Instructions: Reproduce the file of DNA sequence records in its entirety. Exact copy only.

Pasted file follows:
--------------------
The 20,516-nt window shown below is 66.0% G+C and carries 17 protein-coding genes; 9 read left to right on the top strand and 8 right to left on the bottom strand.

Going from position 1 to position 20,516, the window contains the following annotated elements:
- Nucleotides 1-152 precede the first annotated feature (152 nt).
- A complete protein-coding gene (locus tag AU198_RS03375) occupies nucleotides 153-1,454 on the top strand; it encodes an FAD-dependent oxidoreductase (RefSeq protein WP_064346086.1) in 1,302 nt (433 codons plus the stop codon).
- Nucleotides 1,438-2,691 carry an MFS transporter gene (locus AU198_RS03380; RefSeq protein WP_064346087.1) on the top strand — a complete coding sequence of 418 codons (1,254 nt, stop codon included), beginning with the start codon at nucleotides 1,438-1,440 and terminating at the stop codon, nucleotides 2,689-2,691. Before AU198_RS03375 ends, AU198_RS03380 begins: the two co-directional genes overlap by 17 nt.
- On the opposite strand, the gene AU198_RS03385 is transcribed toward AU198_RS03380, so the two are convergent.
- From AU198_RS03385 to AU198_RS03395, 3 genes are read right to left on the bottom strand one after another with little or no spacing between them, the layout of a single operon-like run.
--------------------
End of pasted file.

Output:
The 20,516-nt window shown below is 66.0% G+C and carries 17 protein-coding genes; 9 read left to right on the top strand and 8 right to left on the bottom strand.

Going from position 1 to position 20,516, the window contains the following annotated elements:
- Nucleotides 1-152 precede the first annotated feature (152 nt).
- A complete protein-coding gene (locus tag AU198_RS03375) occupies nucleotides 153-1,454 on the top strand; it encodes an FAD-dependent oxidoreductase (RefSeq protein WP_064346086.1) in 1,302 nt (433 codons plus the stop codon).
- Nucleotides 1,438-2,691 carry an MFS transporter gene (locus AU198_RS03380; RefSeq protein WP_064346087.1) on the top strand — a complete coding sequence of 418 codons (1,254 nt, stop codon included), beginning with the start codon at nucleotides 1,438-1,440 and terminating at the stop codon, nucleotides 2,689-2,691. Before AU198_RS03375 ends, AU198_RS03380 begins: the two co-directional genes overlap by 17 nt.
- On the opposite strand, the gene AU198_RS03385 is transcribed toward AU198_RS03380, so the two are convergent.
- From AU198_RS03385 to AU198_RS03395, 3 genes are read right to left on the bottom strand one after another with little or no spacing between them, the layout of a single operon-like run.